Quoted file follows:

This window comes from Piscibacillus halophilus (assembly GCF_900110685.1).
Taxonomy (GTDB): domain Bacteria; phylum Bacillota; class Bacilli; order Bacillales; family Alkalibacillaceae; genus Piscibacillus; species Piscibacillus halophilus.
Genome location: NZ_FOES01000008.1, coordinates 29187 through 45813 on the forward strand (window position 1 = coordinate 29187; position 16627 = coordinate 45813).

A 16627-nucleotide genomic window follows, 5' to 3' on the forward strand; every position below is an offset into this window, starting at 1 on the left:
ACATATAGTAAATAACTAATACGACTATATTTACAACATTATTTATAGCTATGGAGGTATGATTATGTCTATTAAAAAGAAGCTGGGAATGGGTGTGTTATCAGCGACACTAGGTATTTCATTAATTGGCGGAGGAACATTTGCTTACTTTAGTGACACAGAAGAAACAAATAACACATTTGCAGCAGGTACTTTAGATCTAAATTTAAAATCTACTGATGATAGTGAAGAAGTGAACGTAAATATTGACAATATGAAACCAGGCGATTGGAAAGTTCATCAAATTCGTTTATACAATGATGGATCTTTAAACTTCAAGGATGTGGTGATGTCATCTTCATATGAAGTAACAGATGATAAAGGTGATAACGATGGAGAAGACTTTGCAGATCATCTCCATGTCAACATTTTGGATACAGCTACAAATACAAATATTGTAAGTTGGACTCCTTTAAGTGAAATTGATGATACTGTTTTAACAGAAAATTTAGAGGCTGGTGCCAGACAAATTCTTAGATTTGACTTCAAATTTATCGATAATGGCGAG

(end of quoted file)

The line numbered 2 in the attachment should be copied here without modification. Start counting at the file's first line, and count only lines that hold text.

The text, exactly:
Taxonomy (GTDB): domain Bacteria; phylum Bacillota; class Bacilli; order Bacillales; family Alkalibacillaceae; genus Piscibacillus; species Piscibacillus halophilus.